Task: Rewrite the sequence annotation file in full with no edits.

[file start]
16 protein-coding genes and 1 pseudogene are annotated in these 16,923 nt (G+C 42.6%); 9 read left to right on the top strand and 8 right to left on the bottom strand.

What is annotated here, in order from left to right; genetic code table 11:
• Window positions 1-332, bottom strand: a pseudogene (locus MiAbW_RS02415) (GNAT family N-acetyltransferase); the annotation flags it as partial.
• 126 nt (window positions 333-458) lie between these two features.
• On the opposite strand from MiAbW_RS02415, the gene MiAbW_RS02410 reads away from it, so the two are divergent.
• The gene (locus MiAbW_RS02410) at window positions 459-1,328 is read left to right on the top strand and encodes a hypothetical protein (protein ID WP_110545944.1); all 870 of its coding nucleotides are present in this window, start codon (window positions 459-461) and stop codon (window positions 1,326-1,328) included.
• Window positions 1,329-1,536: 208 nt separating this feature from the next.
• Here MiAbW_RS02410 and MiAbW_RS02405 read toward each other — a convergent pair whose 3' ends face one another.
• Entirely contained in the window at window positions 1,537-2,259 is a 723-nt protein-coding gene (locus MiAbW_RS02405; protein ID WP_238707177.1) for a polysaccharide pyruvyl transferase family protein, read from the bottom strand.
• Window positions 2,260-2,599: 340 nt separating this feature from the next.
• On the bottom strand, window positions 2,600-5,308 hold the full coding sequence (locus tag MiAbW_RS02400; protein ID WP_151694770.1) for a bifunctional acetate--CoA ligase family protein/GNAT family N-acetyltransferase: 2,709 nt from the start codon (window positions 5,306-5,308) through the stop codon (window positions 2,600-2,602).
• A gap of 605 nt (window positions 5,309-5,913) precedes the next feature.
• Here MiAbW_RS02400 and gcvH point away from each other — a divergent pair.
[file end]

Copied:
16 protein-coding genes and 1 pseudogene are annotated in these 16,923 nt (G+C 42.6%); 9 read left to right on the top strand and 8 right to left on the bottom strand.

What is annotated here, in order from left to right; genetic code table 11:
• Window positions 1-332, bottom strand: a pseudogene (locus MiAbW_RS02415) (GNAT family N-acetyltransferase); the annotation flags it as partial.
• 126 nt (window positions 333-458) lie between these two features.
• On the opposite strand from MiAbW_RS02415, the gene MiAbW_RS02410 reads away from it, so the two are divergent.
• The gene (locus MiAbW_RS02410) at window positions 459-1,328 is read left to right on the top strand and encodes a hypothetical protein (protein ID WP_110545944.1); all 870 of its coding nucleotides are present in this window, start codon (window positions 459-461) and stop codon (window positions 1,326-1,328) included.
• Window positions 1,329-1,536: 208 nt separating this feature from the next.
• Here MiAbW_RS02410 and MiAbW_RS02405 read toward each other — a convergent pair whose 3' ends face one another.
• Entirely contained in the window at window positions 1,537-2,259 is a 723-nt protein-coding gene (locus MiAbW_RS02405; protein ID WP_238707177.1) for a polysaccharide pyruvyl transferase family protein, read from the bottom strand.
• Window positions 2,260-2,599: 340 nt separating this feature from the next.
• On the bottom strand, window positions 2,600-5,308 hold the full coding sequence (locus tag MiAbW_RS02400; protein ID WP_151694770.1) for a bifunctional acetate--CoA ligase family protein/GNAT family N-acetyltransferase: 2,709 nt from the start codon (window positions 5,306-5,308) through the stop codon (window positions 2,600-2,602).
• A gap of 605 nt (window positions 5,309-5,913) precedes the next feature.
• Here MiAbW_RS02400 and gcvH point away from each other — a divergent pair.